Five lessons from Lisbon

In the space of eight years, Web Summit has established itself as the most important tech conference on the planet. Dubbed ‘Glasto for geeks’ by the Guardian, it brings together leaders from tech and beyond to discuss ‘answers to the questions posed by the tech revolution we’re all living through.’

It was this promise of insightful debate that lured us there for the first time – and absolutely nothing to do with the fact that it’s now held in Lisbon. Anyway, here are five things we learned from our maiden visit.

It’s a bit much (in a good way)

We’re not going to lie, it’s pretty intense. There are 60-odd thousand people there and they’re not the wandering round with their hands in their pockets type. They’re more inspired, pumped and pitching the next big digital thing. There’s also a crazy amount to take in. Where else can you listen to both the Portuguese Prime Minister and Wyclef Jean (ft NASA) before lunch

Social impact features more than social media

The Summit was more socially aware than we were expecting – and all the better for it. Almost every talk confronted a big social issue, from data democracy and feminism to the impact of tech on employment, sustainability and inequality. Responsibility came up a lot too. With governments unable to match Big Tech’s resources and expertise, the onus to be responsible will fall on them. Gulp. Antonio Guterres gave a great talk on this topic, about how Big Tech could and should be doing more to solve many of the world’s issues, while the EU’s Margrethe Vestager (Borgen inspiration and scourge of Apple and Google) was a welcome reminder that there is still some accountability out there. You can watch one of her excellent talks here.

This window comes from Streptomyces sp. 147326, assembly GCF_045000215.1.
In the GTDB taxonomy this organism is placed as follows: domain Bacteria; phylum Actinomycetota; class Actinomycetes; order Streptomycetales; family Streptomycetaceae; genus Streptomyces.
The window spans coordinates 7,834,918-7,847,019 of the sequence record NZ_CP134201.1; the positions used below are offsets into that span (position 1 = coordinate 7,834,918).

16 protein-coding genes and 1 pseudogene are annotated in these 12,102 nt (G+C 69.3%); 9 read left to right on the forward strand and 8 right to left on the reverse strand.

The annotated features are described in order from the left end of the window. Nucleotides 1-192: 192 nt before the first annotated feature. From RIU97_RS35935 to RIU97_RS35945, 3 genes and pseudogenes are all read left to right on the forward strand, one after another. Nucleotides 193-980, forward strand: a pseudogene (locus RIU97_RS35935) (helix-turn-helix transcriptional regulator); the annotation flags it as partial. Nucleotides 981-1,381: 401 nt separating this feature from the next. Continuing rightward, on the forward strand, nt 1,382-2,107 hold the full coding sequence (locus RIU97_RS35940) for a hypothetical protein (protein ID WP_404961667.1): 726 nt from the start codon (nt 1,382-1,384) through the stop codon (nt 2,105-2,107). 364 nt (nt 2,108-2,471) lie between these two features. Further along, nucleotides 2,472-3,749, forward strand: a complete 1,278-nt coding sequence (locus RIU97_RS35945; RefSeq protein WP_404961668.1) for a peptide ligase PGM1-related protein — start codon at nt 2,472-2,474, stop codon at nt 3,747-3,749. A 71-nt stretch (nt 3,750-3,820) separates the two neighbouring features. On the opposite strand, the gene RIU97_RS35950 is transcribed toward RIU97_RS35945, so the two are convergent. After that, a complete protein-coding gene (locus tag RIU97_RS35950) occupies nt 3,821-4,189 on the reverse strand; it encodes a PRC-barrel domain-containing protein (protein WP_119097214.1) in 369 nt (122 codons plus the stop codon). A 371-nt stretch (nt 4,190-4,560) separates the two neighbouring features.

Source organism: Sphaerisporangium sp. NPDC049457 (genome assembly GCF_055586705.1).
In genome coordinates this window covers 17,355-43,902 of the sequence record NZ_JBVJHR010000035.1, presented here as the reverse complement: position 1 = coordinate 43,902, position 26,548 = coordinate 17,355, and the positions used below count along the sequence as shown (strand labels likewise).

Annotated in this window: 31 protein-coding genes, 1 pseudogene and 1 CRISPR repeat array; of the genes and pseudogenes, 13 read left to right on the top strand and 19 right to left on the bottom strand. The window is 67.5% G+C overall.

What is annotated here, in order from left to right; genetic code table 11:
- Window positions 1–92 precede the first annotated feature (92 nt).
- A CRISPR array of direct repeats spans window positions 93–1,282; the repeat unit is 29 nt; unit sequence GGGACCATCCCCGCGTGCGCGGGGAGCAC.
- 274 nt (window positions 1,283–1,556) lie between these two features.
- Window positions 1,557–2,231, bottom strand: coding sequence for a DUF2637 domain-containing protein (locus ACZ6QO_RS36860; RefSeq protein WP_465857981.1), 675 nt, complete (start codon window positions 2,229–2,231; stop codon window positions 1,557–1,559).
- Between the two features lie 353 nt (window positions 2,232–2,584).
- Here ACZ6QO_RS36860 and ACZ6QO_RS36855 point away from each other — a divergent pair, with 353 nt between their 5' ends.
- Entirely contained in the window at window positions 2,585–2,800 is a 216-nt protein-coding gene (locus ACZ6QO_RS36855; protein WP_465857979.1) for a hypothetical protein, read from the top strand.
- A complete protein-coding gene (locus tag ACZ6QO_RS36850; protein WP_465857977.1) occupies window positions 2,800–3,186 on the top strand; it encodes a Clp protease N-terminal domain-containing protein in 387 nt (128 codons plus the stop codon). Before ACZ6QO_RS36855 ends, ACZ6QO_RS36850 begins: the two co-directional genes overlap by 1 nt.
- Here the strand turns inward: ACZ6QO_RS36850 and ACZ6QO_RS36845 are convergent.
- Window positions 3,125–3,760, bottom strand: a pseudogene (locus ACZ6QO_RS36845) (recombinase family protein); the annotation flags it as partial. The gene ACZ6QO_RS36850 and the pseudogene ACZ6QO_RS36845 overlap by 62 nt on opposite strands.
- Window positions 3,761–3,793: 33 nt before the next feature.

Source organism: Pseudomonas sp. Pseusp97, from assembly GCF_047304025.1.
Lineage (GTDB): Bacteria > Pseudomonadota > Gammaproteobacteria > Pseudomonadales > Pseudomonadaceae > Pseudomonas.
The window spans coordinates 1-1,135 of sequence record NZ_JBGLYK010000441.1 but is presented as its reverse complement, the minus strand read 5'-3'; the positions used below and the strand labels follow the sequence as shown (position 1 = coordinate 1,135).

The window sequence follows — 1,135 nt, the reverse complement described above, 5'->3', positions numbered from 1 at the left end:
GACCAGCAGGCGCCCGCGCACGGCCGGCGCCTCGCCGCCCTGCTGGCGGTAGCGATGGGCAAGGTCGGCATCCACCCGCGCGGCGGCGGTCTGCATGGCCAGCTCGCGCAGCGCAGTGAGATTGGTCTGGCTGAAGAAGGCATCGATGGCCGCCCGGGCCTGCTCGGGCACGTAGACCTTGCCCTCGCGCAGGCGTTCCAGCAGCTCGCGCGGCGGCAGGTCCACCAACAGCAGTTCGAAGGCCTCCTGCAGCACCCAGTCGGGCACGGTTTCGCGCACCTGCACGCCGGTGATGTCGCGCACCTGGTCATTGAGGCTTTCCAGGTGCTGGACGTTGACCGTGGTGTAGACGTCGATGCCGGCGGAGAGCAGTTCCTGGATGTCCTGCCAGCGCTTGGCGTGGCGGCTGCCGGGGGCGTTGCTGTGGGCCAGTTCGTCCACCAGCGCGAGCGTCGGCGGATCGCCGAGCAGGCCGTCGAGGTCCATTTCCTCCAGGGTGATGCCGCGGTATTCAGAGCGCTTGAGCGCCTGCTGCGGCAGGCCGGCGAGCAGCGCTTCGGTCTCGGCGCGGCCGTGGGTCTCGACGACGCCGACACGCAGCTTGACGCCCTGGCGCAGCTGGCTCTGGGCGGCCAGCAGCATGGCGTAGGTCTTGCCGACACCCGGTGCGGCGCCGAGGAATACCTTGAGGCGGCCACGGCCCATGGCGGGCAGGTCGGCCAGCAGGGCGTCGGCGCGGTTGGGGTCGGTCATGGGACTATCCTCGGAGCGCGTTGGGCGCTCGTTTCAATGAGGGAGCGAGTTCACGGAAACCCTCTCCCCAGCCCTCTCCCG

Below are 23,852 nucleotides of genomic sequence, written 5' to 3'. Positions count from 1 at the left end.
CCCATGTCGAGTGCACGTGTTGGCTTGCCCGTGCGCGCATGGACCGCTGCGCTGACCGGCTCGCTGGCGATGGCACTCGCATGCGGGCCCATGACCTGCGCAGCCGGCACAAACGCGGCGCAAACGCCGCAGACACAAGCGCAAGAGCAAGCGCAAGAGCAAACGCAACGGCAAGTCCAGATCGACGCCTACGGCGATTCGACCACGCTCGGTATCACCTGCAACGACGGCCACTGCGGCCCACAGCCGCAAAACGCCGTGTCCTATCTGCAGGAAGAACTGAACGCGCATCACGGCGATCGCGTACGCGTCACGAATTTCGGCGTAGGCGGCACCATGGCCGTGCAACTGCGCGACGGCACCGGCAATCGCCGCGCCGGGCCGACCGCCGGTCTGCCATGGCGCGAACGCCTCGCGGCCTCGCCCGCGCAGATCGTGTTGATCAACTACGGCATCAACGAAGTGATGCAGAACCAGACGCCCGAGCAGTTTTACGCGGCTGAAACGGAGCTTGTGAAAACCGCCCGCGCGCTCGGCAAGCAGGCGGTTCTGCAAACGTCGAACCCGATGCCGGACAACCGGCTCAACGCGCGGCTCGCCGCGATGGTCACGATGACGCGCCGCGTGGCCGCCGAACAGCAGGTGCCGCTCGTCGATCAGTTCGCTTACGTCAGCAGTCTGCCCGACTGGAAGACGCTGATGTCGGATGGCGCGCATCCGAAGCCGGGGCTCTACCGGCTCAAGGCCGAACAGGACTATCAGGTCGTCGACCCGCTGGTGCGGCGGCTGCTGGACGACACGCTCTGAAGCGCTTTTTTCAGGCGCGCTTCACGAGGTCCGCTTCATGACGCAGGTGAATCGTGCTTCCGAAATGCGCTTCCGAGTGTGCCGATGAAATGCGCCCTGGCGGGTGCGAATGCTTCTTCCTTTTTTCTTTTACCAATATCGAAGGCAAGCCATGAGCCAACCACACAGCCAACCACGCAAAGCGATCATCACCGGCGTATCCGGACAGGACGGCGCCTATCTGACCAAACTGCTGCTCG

Some people haven’t given up on humans

Yes, you heard the letters ‘AI’ twenty times a day and we met a robot who’s now a citizen of Saudi Arabia, but there’s hope for the humble human yet. In a talk ominously entitled ‘Hybrid Humans: when, not if’, Bryan Johnson discussed hacking the human brain to make us smarter. Johnson made his fortune selling a payment company to PayPal. He’s since invested $100 million of his own cash into Kernel, a company dedicated to better understanding the human brain so that one day it can be upgraded with microchips. Kind of scary, to be honest.

We kind of respect Trump’s digital campaign director

Sacrilege, we know. He’s called Brad Parscale and unfortunately you couldn’t help but be impressed by his intelligence and the way his team out-thought Clinton’s. His take on data was particularly concise and insightful: ‘you don’t start with data. You start with the need. Then you use the data to ruthlessly target it.’ The level of targeting in that campaign was staggering, something like 60,000 bespoke pieces a day, all done on a lower budget than the Democrats. See his talk here.

Hustling is more important than helping

Investors are given special badges at the Summit and we saw some turn theirs around so they could attend pitches incognito – which makes sense. Then there were the volunteers: they were hiding their name tags too, so they could focus on pitching their app or website rather than giving directions to the food area. Who can blame them really? The whole sector preaches the power of entrepreneurialism and seizing every opportunity you get – and we guess that’s what they were doing. Inspiring, yes. Helpful, absolutely not.

All in all, it was a fascinating and frenetic few days. We’ll be there again next year.

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